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On That Note: Slip Jigs And Reels

Andrej Grilc
Robert Cohen at the Boyne Music Festival in Ireland.

We all say we want change. But when we’re presented with it, most of us resist it. We don’t like being outside of our comfort zones. And that is as true for professional creatives like musicians as it is for anyone else.

We talk with internationally renowned cellist Robert Cohen each month to talk about the life of a touring classical musician. It’s a life that he knows well: he’s been performing professionally for decades. But when he was recently asked to play with some Irish traditional musicians, it took him well outside of his musical comfort zone, even though he thought it was going to be easy:

"I found myself thinking, 'Oh, it’s simple music'. But I was so mistaken," he says. "It’s not simple at all. And it really taught me a lesson that I should never underestimate how complex this kind of music is. And you know what, the great thing about having that experience is that it makes you look at your own music quite differently."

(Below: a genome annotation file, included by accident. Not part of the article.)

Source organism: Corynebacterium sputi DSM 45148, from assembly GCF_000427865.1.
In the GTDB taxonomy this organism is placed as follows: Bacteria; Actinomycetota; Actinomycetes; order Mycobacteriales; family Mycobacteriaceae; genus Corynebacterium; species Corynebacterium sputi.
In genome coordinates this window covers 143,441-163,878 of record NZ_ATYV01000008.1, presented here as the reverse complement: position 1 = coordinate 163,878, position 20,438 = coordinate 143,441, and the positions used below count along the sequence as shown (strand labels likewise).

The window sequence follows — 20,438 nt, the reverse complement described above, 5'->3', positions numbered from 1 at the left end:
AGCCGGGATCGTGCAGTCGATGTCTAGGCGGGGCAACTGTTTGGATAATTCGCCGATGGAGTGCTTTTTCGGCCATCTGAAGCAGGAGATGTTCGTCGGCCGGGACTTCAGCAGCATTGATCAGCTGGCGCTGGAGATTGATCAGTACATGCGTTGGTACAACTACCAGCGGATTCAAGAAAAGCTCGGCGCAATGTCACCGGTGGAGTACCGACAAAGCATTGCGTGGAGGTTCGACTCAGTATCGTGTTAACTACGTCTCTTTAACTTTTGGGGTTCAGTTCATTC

Here's the complete recording of The Mason’s Apron that Robert recorded at the Boyne Music Festival with fiddler Zoë Conway, guitarist John McIntyre, violinists Rita and Aisling Manning, violist Carmen Flores, cellist Julie-Anne Manning, and double bassist Christopher Lawrence:

Bonnie North
Bonnie joined WUWM in March 2006 as the Arts Producer of the locally produced weekday magazine program Lake Effect.
For 35 years one of the worlds leading cello soloist, Robert Cohen is an award-winning recording artist, conductor, artistic director and pedagogue who has been broadcast on TV and radio throughout the world. His passionate views on the art of learning, performing and communicating music have been widely published.